"was not in use" on that date, added officials.' The phrase "not in
use" sounds as if it deserves a "Clear as Mud" award for its
inability to say exactly what it means!


But it *does* say exactly what it means. On the date in question a stamp
of a design different from the one that can be seen in the passport was
actually in use; the one in the passport was not in use.

That's the fact (apparently). The inference is that either it is a
legitimate stamp, but for some reason the immigration officials had the
date set wrong, or it is not a legitimate stamp. Take your pick.

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Old July 29th 05, 02:56 PM posted to uk.transport.london
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Default Brazilian man's visa

In message , at 13:30:27 on
Fri, 29 Jul 2005, Chris Tolley remarked:
'A passport stamp apparently giving him indefinite leave to remain
"was not in use" on that date, added officials.' The phrase "not in
use" sounds as if it deserves a "Clear as Mud" award for its
inability to say exactly what it means!


But it *does* say exactly what it means. On the date in question a stamp
of a design different from the one that can be seen in the passport was
actually in use; the one in the passport was not in use.

That's the fact (apparently). The inference is that either it is a
legitimate stamp, but for some reason the immigration officials had the
date set wrong, or it is not a legitimate stamp. Take your pick.


AFAIK, the sort of stamps used for ILR don't have dates "set" into them.
They are plain stamps, put adjacent to the normal "arrival" ones, which
do have dates in them - and which I'm sure the officers will check every
morning before they start work.
--
Roland Perry
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Old July 30th 05, 01:33 AM posted to uk.transport.london
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Default Brazilian man's visa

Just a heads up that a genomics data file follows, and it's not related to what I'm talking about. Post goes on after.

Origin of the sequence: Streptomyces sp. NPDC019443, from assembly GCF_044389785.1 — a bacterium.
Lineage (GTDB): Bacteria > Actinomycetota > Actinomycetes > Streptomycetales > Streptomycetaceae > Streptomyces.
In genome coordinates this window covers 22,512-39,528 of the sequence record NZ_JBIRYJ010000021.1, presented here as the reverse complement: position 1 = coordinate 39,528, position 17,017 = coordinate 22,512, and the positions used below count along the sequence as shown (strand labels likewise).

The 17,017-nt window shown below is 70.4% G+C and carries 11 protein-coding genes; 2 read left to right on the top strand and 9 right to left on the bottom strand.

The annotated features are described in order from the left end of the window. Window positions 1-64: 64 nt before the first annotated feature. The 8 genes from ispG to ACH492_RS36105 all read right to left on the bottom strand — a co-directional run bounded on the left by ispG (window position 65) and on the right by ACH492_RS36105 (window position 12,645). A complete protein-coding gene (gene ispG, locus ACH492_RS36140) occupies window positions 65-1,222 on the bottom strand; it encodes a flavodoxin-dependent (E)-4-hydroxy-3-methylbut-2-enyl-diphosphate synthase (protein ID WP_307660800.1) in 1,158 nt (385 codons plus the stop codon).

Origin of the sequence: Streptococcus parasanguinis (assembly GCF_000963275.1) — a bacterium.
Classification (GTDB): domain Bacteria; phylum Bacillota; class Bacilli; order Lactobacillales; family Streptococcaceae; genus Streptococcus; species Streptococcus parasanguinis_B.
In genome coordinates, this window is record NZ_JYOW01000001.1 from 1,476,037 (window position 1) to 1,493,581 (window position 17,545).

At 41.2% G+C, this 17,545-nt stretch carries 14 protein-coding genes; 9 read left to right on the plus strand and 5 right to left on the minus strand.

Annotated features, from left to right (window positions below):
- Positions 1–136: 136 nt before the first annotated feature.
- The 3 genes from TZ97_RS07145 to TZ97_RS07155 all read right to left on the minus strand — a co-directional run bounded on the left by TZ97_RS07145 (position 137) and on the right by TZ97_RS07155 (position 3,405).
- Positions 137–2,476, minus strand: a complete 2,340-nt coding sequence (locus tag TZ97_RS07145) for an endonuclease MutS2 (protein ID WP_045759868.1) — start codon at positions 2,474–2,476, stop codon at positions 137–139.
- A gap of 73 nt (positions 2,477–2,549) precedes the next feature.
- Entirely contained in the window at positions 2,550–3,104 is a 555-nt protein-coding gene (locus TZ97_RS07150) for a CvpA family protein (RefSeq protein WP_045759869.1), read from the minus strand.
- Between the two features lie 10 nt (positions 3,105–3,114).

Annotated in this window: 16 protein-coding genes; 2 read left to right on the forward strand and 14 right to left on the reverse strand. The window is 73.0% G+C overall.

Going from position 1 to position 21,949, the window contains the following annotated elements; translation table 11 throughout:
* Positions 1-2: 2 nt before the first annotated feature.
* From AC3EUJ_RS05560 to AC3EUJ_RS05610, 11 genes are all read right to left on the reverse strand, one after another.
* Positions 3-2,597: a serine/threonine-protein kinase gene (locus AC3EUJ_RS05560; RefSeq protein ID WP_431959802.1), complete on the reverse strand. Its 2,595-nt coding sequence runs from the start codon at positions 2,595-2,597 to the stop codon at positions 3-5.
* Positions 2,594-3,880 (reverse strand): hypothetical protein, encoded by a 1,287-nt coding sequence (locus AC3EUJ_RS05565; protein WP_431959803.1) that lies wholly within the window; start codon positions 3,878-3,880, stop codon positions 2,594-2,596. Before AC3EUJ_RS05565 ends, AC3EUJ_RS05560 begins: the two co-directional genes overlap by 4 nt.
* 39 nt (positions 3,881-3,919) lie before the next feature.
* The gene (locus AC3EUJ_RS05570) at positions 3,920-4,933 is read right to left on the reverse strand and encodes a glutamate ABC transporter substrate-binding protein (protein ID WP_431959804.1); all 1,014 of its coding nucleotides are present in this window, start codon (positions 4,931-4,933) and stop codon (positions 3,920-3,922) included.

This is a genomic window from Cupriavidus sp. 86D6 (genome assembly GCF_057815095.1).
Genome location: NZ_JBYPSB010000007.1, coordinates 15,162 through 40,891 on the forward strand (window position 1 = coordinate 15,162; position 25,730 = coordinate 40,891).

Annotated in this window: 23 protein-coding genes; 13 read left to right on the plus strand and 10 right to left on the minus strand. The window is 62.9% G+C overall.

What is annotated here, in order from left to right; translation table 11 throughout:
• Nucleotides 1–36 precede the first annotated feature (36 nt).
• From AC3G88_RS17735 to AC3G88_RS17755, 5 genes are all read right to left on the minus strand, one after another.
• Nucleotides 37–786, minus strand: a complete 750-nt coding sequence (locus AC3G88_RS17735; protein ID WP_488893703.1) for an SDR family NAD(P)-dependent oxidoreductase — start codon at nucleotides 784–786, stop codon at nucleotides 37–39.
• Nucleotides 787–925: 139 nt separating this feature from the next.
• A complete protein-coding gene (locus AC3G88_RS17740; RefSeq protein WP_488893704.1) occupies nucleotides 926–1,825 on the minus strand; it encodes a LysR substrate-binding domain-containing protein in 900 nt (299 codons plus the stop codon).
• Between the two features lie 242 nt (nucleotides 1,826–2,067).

On Fri, 29 Jul 2005 15:56:48 +0100, Roland Perry wrote:

AFAIK, the sort of stamps used for ILR don't have dates "set" into them.
They are plain stamps, put adjacent to the normal "arrival" ones, which
do have dates in them - and which I'm sure the officers will check every
morning before they start work.


Okay. As a Brit, I've never seen one of course. The nearest I've seen
would be a Jamaican visa stamp which had a long text with a gap in it
where the immigration officer wrote the date.

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(Class 423 emu 7741 gets the feather for the fast line, Eastleigh 1985)
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Old July 30th 05, 07:34 AM posted to uk.transport.london
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Default Brazilian man's visa

In message , at 01:33:05 on
Sat, 30 Jul 2005, Chris Tolley remarked:
AFAIK, the sort of stamps used for ILR don't have dates "set" into them.
They are plain stamps, put adjacent to the normal "arrival" ones, which
do have dates in them - and which I'm sure the officers will check every
morning before they start work.


Okay. As a Brit, I've never seen one of course.


That reminds me of a trip I did to the USA, about 20 years ago to assist
at a large trade show. Part of my job was to recruit and supervise local
university students to act as demonstrators (of the Amstrad PCW). After
the show we were relaxing in the bar and one of the two [1] interesting
things I learnt was that none of them had ever seen a passport, not even
an American one.

Anyway, I know a few Americans who have ILR in the UK, and have seen
their passports.

The nearest I've seen
would be a Jamaican visa stamp which had a long text with a gap in it
where the immigration officer wrote the date.


The UK's ILR stamp isn't dated [3] - perhaps because it doesn't expire,
as such. They do put a date on the six-month [2] stamps that a student
gets on arrival (which also tend to have words prohibiting employment -
as an electrician or otherwise!)

[1] The other being that these young ladies wouldn't venture downtown
without a gun in their handbag.

[2] Or sometimes 12 month.

[3] But I guess they can tell when it was done because it's normally
adjacent or even overlapping a normal entry stamp.
--
Roland Perry